Lvr

Fulminant Hepatitis

search

Fulminant Hepatitis, Acute Hepatic Failure, Acute Liver Failure

  • See Also
  • Definitions
  1. Fulminant Hepatitis
    1. Rapid onset and progression within weeks to liver necrosis with secondary Hepatic Encephalopathy and Coagulopathy
  • Epidemiology
  1. Incidence: 2000 cases per year in the United States
  • Pathophysiology
  1. Massive hepatic necrosis over the course of days to weeks
  2. Results in rapid progression from Jaundice to encephalopathy and Coagulopathy
  3. Multiorgan failure including Acute Renal Failure follows
  • Types
  1. Timing based on pregression from Jaundice onset to encephalopathy
  2. Acute Liver Failure within 1 week
    1. Hyperacute liver failure
  3. Acute Liver Failure within 1-4 weeks
    1. Acute Liver Failure
  4. Acute Liver Failure over >5-8 weeks
    1. Subacute liver failure
  • Causes
  1. Infectious Disease
    1. Viral Hepatitis
      1. Hepatitis A
      2. Hepatitis B
      3. Hepatitis C
      4. Hepatitis D
    2. Bacterial Infection
    3. Rickettsial infection
    4. Parasitic Infection
  2. Toxic Hepatitis
    1. Hepatotoxin exposure or other drug-induced cause
    2. Examples: Acetaminophen Overdose, Amanita muscaria ingestion
  3. Ischemia or shock
  4. Budd-Chiari Syndrome
  5. Idiopathic Chronic Active Hepatitis
  6. Wilson's Disease (Acute)
  7. Microvesicular Steatosis (Fat) Syndromes
    1. Nonalcoholic Fatty Liver
    2. Acute Fatty Liver of Pregnancy
    3. Reye's Syndrome
  • Signs
  1. Neurologic changes (Hepatic Encephalopathy)
    1. Altered Level of Consciousness (Delirium, coma)
    2. Decerebrate rigidity (with severe cerebral edema)
    3. Personality change
  2. Jaundice
  3. Coagulopathy
    1. Bleeding (e.g. Gastrointestinal Bleeding)
  4. Acute Renal Failure (Hepatorenal Syndrome)
  5. Hypoglycemia
  6. Acute Pancreatitis
  7. Cardiopulmonary failure
  8. Ascites (due to Portal Hypertension)
  • Labs
  • Imaging
  • Management
  1. Targeted therapy
    1. Delivery for pregnancy related Acute Liver Disease (especially Acute Fatty Liver of Pregnancy)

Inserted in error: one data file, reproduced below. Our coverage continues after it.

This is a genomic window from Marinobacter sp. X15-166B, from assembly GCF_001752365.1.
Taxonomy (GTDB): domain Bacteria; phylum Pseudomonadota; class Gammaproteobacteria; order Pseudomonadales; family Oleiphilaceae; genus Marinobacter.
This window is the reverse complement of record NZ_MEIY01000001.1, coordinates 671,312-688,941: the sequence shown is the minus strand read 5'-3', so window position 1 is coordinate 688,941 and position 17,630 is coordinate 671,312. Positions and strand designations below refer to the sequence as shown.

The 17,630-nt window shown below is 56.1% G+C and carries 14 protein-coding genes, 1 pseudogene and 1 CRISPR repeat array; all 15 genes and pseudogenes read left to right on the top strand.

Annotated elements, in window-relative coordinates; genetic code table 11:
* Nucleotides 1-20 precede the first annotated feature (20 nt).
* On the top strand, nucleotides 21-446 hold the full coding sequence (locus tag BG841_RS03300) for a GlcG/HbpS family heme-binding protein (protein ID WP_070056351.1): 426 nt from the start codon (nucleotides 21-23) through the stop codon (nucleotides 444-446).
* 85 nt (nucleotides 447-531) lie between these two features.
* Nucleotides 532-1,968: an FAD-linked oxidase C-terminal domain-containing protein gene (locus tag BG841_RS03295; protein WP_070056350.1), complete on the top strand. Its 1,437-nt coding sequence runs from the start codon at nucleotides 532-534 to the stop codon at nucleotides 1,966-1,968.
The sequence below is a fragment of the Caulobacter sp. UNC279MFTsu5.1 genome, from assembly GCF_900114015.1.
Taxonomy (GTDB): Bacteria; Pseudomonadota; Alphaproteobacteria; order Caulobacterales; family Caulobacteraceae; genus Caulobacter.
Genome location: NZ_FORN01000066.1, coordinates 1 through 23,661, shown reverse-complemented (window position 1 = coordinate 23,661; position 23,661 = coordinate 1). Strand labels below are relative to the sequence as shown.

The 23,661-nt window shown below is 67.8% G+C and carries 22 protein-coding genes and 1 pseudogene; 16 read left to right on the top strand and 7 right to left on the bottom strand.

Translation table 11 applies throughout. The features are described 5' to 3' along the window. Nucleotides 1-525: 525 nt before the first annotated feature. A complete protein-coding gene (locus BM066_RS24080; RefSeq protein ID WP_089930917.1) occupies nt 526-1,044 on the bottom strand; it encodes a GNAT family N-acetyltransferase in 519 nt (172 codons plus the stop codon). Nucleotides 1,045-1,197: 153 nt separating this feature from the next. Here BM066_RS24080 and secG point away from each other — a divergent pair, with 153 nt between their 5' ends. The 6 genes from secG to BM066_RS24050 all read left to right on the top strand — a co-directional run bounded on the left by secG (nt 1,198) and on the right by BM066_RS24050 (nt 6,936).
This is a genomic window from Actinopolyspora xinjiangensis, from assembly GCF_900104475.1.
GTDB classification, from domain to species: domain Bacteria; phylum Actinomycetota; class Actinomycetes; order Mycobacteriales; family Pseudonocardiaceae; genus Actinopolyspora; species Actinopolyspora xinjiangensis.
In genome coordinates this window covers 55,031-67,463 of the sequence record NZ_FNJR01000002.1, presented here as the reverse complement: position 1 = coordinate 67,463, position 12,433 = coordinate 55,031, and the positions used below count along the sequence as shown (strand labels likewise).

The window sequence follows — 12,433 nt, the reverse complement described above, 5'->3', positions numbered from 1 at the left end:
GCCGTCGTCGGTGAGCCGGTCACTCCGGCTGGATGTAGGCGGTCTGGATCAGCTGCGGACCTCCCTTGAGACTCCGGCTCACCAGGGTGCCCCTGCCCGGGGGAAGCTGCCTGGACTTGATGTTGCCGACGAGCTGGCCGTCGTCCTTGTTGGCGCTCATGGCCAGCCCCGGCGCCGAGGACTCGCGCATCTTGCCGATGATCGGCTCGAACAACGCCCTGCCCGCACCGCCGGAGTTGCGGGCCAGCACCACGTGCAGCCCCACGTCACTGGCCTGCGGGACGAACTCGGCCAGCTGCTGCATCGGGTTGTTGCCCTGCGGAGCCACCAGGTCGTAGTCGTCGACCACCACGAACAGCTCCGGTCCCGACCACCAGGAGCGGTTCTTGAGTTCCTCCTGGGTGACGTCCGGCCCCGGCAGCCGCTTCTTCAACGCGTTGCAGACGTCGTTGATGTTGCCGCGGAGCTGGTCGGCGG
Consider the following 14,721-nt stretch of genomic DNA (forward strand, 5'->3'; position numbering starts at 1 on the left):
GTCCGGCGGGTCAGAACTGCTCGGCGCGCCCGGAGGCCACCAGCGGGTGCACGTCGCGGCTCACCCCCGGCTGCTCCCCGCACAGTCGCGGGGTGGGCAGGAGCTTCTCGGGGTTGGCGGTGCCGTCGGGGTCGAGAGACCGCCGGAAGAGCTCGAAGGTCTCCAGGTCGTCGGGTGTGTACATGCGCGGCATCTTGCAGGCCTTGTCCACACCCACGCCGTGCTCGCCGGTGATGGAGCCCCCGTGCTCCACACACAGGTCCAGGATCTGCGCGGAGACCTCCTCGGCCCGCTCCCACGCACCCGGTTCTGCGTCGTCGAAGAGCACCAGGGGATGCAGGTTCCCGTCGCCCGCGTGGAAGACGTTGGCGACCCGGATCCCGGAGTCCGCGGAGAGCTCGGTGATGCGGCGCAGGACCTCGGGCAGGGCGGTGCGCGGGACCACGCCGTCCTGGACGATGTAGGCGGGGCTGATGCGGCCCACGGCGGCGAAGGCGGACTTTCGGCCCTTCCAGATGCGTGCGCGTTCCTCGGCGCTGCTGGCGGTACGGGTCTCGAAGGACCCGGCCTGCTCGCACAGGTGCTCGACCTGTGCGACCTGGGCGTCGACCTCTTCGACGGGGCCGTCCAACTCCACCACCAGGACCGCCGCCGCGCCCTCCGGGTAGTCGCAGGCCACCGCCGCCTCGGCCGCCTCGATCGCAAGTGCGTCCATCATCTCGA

2. Withdraw all known Hepatotoxins
    3. Treat known Hepatotoxin exposures
      1. Consult with poison control and hepatology
      2. Consider empiric N-Acetylcysteine in possible acute Toxic Hepatitis
        1. Effective beyond Acetaminophen Overdose or Amanita muscaria ingestion
        2. Duration typically longer (>24 hours) than for Acetaminophen Overdose (per poison control)
  2. Supportive care
    1. ABC Management
      1. Endotracheal Intubation often required
    2. Fluid and electrolytes
      1. Volume expansion with crystalloid initially, but avoid Fluid Overload
        1. Consider Albumin 25% at 50-100 ml aliquot or Albumin 5% at 250 ml aliquot
        2. Liver failure is associated with hypoalbuminemia
      2. Correct acid-base status and electrolyte abnormalities
      3. Monitor Serum Glucose
        1. Correct Hypoglycemia with IV D10 or D20 prn
      4. Hemorrhagic Shock
        1. Consider FFP or PCC4 for Coagulopathy and severe active bleeding
        2. INR is not an accurate measure of bleeding risk in the absence of Warfarin
      5. Vasopressors
        1. Consider Vasopressin as a first-line Vasopressor in liver failure
    3. Prevent GI Bleed
      1. H2 Blockers to maintain gastric pH >3.5
    4. Monitor for infection
      1. Complicated by Bacterial or fungal infection in 80% of cases
      2. Infection is often occult with non-specific changes in status (e.g. worsening encephalopathy)
      3. Routinely monitor urine, Chest XRay and other markers of infection
      4. Consider prophylactic antibiotics (e.g. Ceftriaxone)
    5. Hepatic Encephalopathy
      1. Encephalopathy may be more severe in Acute Liver Failure than in longstanding Cirrhosis
      2. Obtain Head CT and Ocular Ultrasound for Optic Nerve Sheath Diameter
      3. Consider Endotracheal Intubation
      4. Control systemic Hypertension
      5. Consider evaluation of Intracranial Pressure (questionable efficacy)
        1. Lower Intracranial Pressure with Mannitol IV prn (while replacing urine losses)
  3. Transfer to center capable of performing liver transplant (if potential candidate)
    1. Liver Transplant Indications
      1. Grade 3-4 Encephalopathy
      2. Adverse prognostic indicators as above
  • Prognosis
  • Factors associated with poor outcomes
  1. Advanced age
  2. Halothane exposure
  3. Hepatitis C
  4. Coma (80% Mortality)
  5. Rapid decrease in liver span
  6. Respiratory Failure
  7. Marked ProTime prolongation
  8. Factor V Level <20%
  • References
  1. Swaminathan and Weingart in Herbert (2020) EM:Rap 20(10):1-2
  2. Swencki (2015) Crit Dec Emerg Med 29(11):2-10